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Systems modelling
Systems modelling

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2.2 Mental models: implicit and explicit

We all have mental models of the world in which we live. We have mental models of ‘how X will react if I ask her to do a particular job’, of what would be ‘a nice holiday’, ‘what should happen if I turn up the thermostat on this heater’ and so on. Virtually all these models are so taken-for-granted that we do not even realise that they are models, i.e. that they are simplifications of the complexity around us. The significance of these implicit mental models is that they constrain and determine what we perceive in the world about us – how we think about situations, people, organisations and problems. This in turn affects how we act, often with important consequences. Box 1 gives two examples of implicit mental models affecting behaviour.

Box 1 Implicit mental models

Example 1 A friend of mine was an immigrant to Australia in 1950 when she was three years old. She was there until she was twenty four, so all her education was within the Australian system. She was taught that Australian history started in 1770 when Captain Cook discovered Australia. She learnt about the first convict settlements, the first settlers, the explorers who trekked across the outback, opening up trails and discovering Australia. This was the history that all Australian schoolchildren grew up with and it conditioned their mental model of their country. There was no mention of the aborigines, the different tribes and cultures, the genocide carried out by the early settlers and the fact that the aboriginal people had lived in Australia for thousands of years prior to European discovery and settlement. It is no wonder that Australians had a problem with racism and had to painfully correct their own images and understandings of ‘their’ country.

Example 2 Another immigrant to Australia in the 1950s was a Jewish Ukrainian who had survived Stalin's persecution of the Ukrainian peasants in the 1930s, the Ukrainians' persecution of the Jews, the persecution of the Jews and Russians by the Germans, and finally his rejection by Russia on the grounds that all Russians who survived in enemy territory were traitors. When I met him he was, in my view, paranoid. He believed that everyone was out to get him. He would not go out and eat in restaurants for fear of being poisoned. He had made quite a lot of money and rejected all overtures of friendship, especially by women, on the grounds that they were just after his money. His belief that everyone was out to get him, clearly founded in a traumatic personal history, completely dominated all his mental models of others and constrained his life completely.

These examples are comprehensible because you and I are probably not caught in the mental models involved. We can, at least in theory, take the position of a dispassionate observer and see how the complex relationships in which these people lived were poorly represented by their way of thinking about them. But all our conceptualisations of the world are like this, they constrain the way we can think about things. All our categories, our beliefs, ideas, theories are, and have to be, simplifications of the complexity in which we live. The ways in which these implicit mental models constrain us only become apparent when compared to a different model or categorisation or theory. I remember being quite startled when I was told that the Inuit of North America had many different words for snow. Here was a thing (one thing) in my conceptualisation of the world, which another group of people found helpful to divide into many different categories. As another example, there are over 100 different species of grass in the UK although to most of us, a field of grass just looks like a uniform carpet of similarly shaped leaves.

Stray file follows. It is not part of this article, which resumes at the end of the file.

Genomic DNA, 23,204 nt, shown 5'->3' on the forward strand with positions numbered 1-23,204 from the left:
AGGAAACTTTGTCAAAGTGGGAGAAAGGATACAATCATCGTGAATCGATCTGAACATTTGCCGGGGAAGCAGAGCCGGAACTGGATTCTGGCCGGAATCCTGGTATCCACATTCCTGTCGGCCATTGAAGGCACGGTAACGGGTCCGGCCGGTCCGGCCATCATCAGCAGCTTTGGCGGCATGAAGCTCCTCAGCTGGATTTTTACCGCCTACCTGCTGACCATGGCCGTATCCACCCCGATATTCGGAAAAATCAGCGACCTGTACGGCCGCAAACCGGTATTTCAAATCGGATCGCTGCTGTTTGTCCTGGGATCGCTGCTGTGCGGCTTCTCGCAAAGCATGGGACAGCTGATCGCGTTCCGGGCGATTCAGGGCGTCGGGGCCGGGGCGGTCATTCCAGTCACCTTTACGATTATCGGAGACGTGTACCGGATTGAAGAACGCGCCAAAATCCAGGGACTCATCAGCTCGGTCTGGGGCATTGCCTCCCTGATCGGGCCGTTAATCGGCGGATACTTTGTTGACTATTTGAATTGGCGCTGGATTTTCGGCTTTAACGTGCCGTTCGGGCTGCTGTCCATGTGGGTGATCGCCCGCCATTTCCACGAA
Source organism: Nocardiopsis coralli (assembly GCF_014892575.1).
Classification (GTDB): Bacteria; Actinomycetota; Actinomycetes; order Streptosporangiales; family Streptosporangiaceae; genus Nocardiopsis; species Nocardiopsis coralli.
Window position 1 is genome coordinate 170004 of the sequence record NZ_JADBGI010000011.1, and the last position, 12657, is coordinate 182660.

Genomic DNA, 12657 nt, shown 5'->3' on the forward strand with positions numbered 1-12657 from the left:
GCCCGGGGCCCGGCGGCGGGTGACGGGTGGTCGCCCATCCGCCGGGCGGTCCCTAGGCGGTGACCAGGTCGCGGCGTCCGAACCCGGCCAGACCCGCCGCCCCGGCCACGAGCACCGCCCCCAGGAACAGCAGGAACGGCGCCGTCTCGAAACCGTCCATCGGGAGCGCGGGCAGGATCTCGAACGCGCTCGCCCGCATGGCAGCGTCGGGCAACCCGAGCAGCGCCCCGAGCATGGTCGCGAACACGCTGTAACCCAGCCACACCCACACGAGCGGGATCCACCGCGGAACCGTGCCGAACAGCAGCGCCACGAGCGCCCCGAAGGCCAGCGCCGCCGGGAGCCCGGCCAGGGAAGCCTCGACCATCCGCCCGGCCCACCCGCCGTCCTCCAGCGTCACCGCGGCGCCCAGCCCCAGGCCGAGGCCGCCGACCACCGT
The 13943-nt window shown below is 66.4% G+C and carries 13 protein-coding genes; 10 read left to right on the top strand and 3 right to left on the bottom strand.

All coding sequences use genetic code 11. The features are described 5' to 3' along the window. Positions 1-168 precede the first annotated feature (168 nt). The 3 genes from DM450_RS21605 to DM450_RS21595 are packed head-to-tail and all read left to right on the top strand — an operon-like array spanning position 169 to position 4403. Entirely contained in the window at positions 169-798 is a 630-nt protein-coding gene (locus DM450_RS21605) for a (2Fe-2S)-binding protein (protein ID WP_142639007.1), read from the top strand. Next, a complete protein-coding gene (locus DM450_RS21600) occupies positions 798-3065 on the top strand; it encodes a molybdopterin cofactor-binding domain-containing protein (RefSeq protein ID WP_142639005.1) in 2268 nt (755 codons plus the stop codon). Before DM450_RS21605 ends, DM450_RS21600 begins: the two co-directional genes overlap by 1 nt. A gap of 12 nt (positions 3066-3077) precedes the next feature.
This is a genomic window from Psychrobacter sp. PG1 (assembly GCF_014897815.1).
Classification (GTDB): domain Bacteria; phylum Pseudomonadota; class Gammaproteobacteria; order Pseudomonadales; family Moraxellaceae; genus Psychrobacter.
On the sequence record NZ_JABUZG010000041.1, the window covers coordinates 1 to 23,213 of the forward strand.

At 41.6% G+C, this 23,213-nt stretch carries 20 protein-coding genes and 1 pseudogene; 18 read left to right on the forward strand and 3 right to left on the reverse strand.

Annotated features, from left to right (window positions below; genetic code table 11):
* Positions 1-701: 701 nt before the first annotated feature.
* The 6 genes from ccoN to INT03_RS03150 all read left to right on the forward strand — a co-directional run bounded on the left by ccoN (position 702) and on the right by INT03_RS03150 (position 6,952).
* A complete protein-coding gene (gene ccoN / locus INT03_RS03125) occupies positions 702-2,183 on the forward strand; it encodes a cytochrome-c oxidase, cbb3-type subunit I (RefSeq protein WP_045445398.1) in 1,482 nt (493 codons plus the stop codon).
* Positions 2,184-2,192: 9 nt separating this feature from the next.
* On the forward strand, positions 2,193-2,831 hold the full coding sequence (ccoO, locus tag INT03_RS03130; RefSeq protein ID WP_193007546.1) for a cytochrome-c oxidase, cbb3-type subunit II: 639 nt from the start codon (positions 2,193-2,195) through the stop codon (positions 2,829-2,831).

So we all have these implicit mental models of things, people, organisations and so on. Because these models affect our perception of the world they become self-sealing. By this I mean that the mental model dictates the type of information that the person will perceive and that these perceptions will then reinforce the original belief. My paranoid associate in Australia believes that everyone is out to get him and that no one likes him; as evidence he points out that people are not friendly towards him, do not come and visit him and are often argumentative with him. If you knew him you would probably find it hard to like him and would get drawn quite quickly into an argument with him! That's what self-sealing systems are like. And we are all affected by systems of this type all the time – we just do not see them because we are ‘in them’.

At this point you may be following the logic of what is being said but feel rather dubious about some of the grandiose conclusions that are being drawn. Box 2 and Box 3 give more recent examples much closer to our own time and culture that make the same point.

Box 2 An example in education

One well known educational experiment involved an inspector going into a class, testing all the children and communicating to the class teacher which were the exceptional children that he or she had to look out for over the coming year. A year later the inspector returned to the schools in the trial and discovered that the children identified in the earlier tests had indeed excelled and were regarded as being exceptionally able by the teachers involved. However the names of the children communicated to the teachers were not those who had scored highly in the tests! The names given to the teachers were random names from around the middle of the ranking of the children. Their observed improvement over the year was determined by the teacher's perception of them, not due to any latent genius discovered in the tests.